The use of the vastus lateralis flap in patients with intractable infection after resection arthroplasty following the use of a hip implant

D. N. Collins, K. L. Garvin, C. L. Nelson

Research output: Contribution to journalArticle

15 Citations (Scopus)

Abstract

Recurrent sepsis and breakdown of the tissues in the operative wound after resection arthroplasty is performed for a hip with an infection at the site of an implant present a formidable challenge. A review of the literature indicates that more than 25 per cent of patients had delayed healing, additional surgery, or persistent drainage after resection arthroplasty. Under these circumstances, muscle flaps may help provide definitive closure, cessation of drainage, and functional recovery of the extremity as well as a reduction in the length and cost of hospitalization. The successful use of a vastus lateralis flap in seven patients is described. The specific advantages are: the flap has a consistent reliably identified vascular pedicle which permits a wide arc of rotation; sufficient muscle volume enables large open wounds to be filled; the structural integrity of the muscle is not violated by previous operations; and no important functional deficit is attributable to the procedure.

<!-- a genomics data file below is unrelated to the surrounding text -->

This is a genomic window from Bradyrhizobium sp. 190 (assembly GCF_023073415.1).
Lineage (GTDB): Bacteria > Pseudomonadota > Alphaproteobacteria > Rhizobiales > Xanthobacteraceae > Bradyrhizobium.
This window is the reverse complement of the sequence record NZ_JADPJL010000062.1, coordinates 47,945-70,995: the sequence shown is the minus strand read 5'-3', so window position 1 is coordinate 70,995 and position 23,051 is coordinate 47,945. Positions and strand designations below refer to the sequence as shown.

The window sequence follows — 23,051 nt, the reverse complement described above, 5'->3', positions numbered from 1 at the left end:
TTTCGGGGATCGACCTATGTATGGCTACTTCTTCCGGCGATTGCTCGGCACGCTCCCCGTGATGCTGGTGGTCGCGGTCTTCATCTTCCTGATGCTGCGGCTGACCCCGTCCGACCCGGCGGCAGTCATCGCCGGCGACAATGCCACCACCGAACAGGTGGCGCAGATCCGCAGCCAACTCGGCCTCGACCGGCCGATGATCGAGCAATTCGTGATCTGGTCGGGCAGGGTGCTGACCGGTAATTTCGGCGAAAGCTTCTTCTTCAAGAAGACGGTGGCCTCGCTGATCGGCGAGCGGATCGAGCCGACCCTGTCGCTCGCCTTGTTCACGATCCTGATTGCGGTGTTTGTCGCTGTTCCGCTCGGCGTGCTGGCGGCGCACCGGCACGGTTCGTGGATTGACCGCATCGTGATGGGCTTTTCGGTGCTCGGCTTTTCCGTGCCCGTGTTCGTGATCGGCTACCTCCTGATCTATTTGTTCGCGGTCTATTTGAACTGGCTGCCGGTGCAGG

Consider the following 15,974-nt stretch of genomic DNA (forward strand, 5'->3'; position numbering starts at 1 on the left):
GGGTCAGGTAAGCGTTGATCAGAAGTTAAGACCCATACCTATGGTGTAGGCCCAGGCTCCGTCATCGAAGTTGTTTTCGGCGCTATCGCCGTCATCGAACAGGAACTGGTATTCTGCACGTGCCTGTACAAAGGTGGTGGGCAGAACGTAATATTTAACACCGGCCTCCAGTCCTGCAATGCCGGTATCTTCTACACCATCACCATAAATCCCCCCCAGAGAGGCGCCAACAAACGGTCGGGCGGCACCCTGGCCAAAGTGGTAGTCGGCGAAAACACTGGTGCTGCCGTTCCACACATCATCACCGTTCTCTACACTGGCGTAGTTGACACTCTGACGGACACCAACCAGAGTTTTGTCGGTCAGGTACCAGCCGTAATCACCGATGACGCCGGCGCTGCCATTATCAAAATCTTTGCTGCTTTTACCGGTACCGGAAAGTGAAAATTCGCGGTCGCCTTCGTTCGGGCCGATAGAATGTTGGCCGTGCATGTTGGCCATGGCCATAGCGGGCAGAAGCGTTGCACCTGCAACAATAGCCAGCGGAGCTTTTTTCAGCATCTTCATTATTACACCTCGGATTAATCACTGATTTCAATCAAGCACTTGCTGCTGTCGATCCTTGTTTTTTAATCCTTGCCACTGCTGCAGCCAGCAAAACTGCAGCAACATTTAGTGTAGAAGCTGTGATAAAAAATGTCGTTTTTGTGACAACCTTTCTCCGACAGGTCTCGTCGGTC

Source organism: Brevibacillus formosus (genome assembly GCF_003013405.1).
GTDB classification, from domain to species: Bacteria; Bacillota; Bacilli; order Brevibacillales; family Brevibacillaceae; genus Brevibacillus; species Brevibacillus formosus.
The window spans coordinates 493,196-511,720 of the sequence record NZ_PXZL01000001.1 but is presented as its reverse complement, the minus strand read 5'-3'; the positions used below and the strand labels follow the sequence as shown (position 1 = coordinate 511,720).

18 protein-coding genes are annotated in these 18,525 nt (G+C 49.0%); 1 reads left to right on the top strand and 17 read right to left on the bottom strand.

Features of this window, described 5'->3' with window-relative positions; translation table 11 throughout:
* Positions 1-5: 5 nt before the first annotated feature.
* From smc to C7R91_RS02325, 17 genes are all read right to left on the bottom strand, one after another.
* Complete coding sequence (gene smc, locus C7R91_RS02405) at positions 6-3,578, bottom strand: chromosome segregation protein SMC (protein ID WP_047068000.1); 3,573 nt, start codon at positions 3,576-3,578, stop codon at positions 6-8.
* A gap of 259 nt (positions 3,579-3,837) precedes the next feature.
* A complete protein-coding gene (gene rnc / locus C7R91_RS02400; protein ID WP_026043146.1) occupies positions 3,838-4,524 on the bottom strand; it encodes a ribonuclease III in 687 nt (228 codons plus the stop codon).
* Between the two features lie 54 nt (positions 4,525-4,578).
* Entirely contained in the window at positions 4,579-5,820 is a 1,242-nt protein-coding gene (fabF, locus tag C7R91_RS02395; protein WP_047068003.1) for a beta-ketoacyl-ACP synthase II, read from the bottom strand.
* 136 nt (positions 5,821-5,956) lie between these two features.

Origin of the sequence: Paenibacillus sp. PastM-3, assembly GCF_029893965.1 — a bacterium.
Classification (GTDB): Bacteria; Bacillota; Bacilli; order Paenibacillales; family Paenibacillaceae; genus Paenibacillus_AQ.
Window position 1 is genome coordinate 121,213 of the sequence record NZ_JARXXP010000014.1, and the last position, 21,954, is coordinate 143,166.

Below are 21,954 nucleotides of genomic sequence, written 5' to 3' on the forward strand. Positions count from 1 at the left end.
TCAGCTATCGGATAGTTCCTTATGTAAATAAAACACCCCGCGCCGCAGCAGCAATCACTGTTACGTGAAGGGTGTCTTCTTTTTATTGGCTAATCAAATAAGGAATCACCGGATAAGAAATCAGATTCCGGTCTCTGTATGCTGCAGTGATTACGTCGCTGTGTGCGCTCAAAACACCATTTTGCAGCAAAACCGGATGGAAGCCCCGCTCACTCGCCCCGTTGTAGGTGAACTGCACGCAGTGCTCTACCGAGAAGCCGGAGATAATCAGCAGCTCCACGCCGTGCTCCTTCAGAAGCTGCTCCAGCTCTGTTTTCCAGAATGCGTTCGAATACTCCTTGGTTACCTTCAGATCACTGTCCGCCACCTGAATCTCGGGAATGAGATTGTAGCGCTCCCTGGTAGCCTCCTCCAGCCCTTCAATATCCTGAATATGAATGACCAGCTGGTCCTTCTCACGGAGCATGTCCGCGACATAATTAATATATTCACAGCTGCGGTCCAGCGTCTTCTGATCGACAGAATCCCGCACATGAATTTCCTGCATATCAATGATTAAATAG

Original languageEnglish (US)
Pages (from-to)510-516
Number of pages7
JournalJournal of Bone and Joint Surgery - Series A
Volume69
Issue number4
DOIs
StatePublished - Jan 1 1987

Fingerprint

Quadriceps Muscle
Arthroplasty
Hip
Muscles
Drainage
Infection
Wounds and Injuries
Blood Vessels
Sepsis
Hospitalization
Extremities
Costs and Cost Analysis

ASJC Scopus subject areas

  • Surgery
  • Orthopedics and Sports Medicine

Cite this

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abstract = "Recurrent sepsis and breakdown of the tissues in the operative wound after resection arthroplasty is performed for a hip with an infection at the site of an implant present a formidable challenge. A review of the literature indicates that more than 25 per cent of patients had delayed healing, additional surgery, or persistent drainage after resection arthroplasty. Under these circumstances, muscle flaps may help provide definitive closure, cessation of drainage, and functional recovery of the extremity as well as a reduction in the length and cost of hospitalization. The successful use of a vastus lateralis flap in seven patients is described. The specific advantages are: the flap has a consistent reliably identified vascular pedicle which permits a wide arc of rotation; sufficient muscle volume enables large open wounds to be filled; the structural integrity of the muscle is not violated by previous operations; and no important functional deficit is attributable to the procedure.",
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